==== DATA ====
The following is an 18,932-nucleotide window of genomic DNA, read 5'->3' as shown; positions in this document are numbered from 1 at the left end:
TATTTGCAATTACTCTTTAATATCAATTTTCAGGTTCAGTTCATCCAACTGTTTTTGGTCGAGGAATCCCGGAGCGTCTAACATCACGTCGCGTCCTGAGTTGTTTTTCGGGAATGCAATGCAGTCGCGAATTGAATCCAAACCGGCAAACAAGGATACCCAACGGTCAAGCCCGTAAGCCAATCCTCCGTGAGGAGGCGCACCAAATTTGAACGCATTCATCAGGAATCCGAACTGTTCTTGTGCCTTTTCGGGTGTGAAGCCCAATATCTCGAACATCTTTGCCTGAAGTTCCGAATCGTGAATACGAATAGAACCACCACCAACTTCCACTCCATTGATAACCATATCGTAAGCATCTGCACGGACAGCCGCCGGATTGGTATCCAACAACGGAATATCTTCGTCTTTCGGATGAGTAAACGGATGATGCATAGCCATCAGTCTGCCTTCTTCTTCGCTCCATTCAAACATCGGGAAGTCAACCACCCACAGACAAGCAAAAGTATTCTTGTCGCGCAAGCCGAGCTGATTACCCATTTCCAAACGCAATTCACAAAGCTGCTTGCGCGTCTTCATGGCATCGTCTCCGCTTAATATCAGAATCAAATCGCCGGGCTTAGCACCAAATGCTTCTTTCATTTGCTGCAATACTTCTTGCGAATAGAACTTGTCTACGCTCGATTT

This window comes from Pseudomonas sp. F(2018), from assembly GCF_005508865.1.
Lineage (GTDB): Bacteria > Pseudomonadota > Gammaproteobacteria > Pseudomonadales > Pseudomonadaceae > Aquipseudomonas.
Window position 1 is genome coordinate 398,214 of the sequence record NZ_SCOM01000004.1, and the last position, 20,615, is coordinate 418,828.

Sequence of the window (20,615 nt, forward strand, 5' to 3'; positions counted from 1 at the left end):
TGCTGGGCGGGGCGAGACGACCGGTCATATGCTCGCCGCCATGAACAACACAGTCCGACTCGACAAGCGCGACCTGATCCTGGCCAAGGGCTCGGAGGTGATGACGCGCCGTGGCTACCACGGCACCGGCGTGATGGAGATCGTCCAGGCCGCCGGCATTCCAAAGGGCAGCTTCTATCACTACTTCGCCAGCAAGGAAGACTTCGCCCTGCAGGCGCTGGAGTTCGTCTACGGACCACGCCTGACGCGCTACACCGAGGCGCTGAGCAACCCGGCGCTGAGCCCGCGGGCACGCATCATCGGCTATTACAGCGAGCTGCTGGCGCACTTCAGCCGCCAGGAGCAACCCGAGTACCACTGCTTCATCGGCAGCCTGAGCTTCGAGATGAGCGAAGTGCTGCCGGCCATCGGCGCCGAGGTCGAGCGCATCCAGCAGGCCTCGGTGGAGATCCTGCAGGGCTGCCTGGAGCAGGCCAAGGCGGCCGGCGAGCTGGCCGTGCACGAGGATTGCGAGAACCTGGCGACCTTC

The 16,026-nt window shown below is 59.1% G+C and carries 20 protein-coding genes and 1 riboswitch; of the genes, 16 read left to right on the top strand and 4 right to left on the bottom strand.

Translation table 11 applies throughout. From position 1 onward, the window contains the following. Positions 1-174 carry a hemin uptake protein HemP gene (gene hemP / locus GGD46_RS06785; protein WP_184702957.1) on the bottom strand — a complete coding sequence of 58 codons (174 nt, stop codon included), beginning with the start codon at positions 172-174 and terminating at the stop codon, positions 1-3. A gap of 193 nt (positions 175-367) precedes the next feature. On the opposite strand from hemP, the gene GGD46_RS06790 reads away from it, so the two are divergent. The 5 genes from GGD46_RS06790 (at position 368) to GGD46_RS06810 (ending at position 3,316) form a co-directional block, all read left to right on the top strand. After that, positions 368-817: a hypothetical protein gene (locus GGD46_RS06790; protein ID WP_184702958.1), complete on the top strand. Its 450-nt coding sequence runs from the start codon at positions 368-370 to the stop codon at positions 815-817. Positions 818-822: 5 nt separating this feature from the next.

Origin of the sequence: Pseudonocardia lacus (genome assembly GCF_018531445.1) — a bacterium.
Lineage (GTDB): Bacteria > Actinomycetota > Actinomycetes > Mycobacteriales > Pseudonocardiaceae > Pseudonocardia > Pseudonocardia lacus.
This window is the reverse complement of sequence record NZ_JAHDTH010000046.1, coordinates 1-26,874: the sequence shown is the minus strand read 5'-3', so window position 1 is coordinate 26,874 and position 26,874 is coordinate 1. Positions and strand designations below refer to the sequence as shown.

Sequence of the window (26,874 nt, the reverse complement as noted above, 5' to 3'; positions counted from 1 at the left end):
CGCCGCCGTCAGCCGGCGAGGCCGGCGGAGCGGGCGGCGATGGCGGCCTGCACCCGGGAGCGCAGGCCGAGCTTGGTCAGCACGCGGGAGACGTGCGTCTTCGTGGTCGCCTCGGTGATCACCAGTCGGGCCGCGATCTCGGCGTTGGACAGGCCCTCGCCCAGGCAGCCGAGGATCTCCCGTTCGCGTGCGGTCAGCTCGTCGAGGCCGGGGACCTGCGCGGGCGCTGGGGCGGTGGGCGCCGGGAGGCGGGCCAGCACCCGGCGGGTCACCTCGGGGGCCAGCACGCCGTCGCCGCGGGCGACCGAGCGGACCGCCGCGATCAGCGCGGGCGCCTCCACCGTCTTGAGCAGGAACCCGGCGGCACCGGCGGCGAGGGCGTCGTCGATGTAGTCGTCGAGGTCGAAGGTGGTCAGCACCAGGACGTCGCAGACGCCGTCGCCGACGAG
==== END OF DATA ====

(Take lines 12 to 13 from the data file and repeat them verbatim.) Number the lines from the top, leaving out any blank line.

This window is the reverse complement of sequence record NZ_JAHDTH010000046.1, coordinates 1-26,874: the sequence shown is the minus strand read 5'-3', so window position 1 is coordinate 26,874 and position 26,874 is coordinate 1. Positions and strand designations below refer to the sequence as shown.

Sequence of the window (26,874 nt, the reverse complement as noted above, 5' to 3'; positions counted from 1 at the left end):